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Gandhi’s legacy: Beyond Black or White

Rajeev Kadambi | Updated on May 13, 2021

Upright: Gandhi instilled courage in people to act irrespective of their social station   -  ISTOCK.COM

The present arena of hatred against Gandhi is undermining a rich and complex history of anti-racial and anti-imperial struggles

* A High Court in Malawi, East Africa, recently stalled the construction of a statue of MK Gandhi on the ground that his statements proved he was racist and prejudiced against Black Africans

* Non-violent resistance was an active social force to transform the other through suffering and not retaliating — transformation involved both the victim and oppressor

* Neither King nor Mandela wholly adopted the spiritual practices of Gandhi. But this precisely points to the creativity of the moment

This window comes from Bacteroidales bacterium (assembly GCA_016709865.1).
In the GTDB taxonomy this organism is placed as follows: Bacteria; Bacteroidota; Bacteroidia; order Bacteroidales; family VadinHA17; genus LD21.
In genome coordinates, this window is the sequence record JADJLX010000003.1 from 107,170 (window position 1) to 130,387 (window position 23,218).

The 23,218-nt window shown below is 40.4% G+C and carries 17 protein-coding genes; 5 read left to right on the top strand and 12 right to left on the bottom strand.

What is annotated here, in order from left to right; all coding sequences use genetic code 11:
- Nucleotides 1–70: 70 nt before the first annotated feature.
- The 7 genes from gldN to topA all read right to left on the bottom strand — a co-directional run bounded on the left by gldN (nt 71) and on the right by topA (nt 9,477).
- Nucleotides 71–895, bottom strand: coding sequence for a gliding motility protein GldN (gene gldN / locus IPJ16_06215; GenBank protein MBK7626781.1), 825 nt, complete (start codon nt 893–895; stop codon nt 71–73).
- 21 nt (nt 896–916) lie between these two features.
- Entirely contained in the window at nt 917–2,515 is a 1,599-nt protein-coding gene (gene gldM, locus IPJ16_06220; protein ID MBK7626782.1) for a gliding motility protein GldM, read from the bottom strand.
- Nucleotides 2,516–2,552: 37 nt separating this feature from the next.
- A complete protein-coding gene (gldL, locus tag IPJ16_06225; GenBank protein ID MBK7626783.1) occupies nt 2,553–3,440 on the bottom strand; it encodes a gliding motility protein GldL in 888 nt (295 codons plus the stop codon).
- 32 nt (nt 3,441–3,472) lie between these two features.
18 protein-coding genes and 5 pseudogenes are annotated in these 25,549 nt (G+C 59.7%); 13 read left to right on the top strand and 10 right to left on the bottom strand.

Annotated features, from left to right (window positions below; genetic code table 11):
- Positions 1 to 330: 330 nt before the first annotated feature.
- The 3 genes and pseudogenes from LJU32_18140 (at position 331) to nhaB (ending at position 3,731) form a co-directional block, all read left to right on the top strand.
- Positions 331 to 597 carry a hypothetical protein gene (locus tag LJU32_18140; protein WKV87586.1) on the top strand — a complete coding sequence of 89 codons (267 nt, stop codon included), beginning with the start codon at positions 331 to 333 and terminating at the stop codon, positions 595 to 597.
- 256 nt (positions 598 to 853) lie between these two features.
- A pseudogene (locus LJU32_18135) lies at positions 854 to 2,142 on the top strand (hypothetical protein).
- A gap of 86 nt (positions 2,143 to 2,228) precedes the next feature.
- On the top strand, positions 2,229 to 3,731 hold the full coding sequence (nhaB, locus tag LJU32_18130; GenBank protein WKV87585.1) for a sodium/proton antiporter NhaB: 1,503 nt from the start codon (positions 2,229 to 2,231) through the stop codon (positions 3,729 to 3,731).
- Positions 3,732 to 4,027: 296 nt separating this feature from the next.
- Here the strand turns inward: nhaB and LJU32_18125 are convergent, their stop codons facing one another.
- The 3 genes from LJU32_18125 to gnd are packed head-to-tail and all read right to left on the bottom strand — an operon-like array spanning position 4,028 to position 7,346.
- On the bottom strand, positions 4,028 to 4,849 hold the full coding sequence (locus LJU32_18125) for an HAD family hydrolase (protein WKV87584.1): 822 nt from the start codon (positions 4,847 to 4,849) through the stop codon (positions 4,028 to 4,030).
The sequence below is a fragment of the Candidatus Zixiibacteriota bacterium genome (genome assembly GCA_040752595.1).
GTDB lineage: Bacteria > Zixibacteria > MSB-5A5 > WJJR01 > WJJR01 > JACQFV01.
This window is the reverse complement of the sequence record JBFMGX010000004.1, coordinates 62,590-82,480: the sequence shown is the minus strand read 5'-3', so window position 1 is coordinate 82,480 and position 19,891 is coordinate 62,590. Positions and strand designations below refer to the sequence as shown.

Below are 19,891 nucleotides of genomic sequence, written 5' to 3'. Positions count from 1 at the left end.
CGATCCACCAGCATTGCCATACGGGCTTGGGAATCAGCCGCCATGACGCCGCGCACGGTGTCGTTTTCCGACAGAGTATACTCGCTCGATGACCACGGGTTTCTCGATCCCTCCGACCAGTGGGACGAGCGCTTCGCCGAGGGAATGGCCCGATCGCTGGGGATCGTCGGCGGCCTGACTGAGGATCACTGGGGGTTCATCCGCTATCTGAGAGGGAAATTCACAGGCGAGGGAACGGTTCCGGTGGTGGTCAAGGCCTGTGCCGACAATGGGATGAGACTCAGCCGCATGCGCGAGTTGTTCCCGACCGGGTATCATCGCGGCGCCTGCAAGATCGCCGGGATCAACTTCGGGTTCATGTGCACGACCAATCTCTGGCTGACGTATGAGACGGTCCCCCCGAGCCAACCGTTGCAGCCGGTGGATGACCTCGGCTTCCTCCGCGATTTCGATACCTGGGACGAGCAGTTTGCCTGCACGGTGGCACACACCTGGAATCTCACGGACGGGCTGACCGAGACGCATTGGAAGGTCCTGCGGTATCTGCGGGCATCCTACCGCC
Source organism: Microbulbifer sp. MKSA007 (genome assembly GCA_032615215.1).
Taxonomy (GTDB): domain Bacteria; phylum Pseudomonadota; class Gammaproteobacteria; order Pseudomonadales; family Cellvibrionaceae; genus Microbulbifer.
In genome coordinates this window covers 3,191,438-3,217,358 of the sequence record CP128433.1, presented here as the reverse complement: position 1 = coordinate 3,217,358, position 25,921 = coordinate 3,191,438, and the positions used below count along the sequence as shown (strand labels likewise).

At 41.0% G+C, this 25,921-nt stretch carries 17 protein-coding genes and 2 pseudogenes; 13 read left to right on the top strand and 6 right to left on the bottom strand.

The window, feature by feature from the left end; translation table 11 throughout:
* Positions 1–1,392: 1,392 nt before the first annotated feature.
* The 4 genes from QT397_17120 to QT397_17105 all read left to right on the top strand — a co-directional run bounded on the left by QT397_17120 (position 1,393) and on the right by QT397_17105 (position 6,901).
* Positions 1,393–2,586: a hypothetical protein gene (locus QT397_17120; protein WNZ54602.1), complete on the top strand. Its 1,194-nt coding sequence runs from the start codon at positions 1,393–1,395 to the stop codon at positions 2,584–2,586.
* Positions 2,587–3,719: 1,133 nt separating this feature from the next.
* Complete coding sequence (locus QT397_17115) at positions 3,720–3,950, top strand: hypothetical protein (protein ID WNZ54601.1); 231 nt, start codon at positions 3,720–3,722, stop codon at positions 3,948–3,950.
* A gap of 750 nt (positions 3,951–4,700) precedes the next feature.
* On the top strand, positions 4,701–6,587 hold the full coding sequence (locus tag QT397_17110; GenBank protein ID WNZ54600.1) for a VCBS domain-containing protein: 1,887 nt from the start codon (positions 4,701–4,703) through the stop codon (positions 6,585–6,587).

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A High Court in Malawi, East Africa, recently stalled the construction of a statue of MK Gandhi on the ground that his statements proved he was racist and prejudiced against Black Africans. Objections to Gandhi’s views on race have been the flavour of the season, with the rise of such incidents in different parts of the world in recent times — especially during the “Black Lives Matter” movement. A major work that provides grist for the mill is The South African Gandhi: Stretcher-Bearer of Empire by Ashwin Desai and Goolam Vahed. This is a racy aggregation that plucks Gandhi’s words out of context.

It is relevant here to refer to Nelson Mandela’s statement that Gandhi’s objection to Indians being classified with Africans in prison was a reaction not to the local people but to criminals in jail. While he did not deny Gandhi’s early statements, he described the position as an ambivalence in his attitude. Gandhi himself once remarked that he purposely did not invite South Africans in his struggle on behalf of Indians against Whites in South Africa, as he felt it would have “endangered their cause”. This could be because he saw peculiarities in the Indian social and political situation in South Africa vis-à-vis the African community.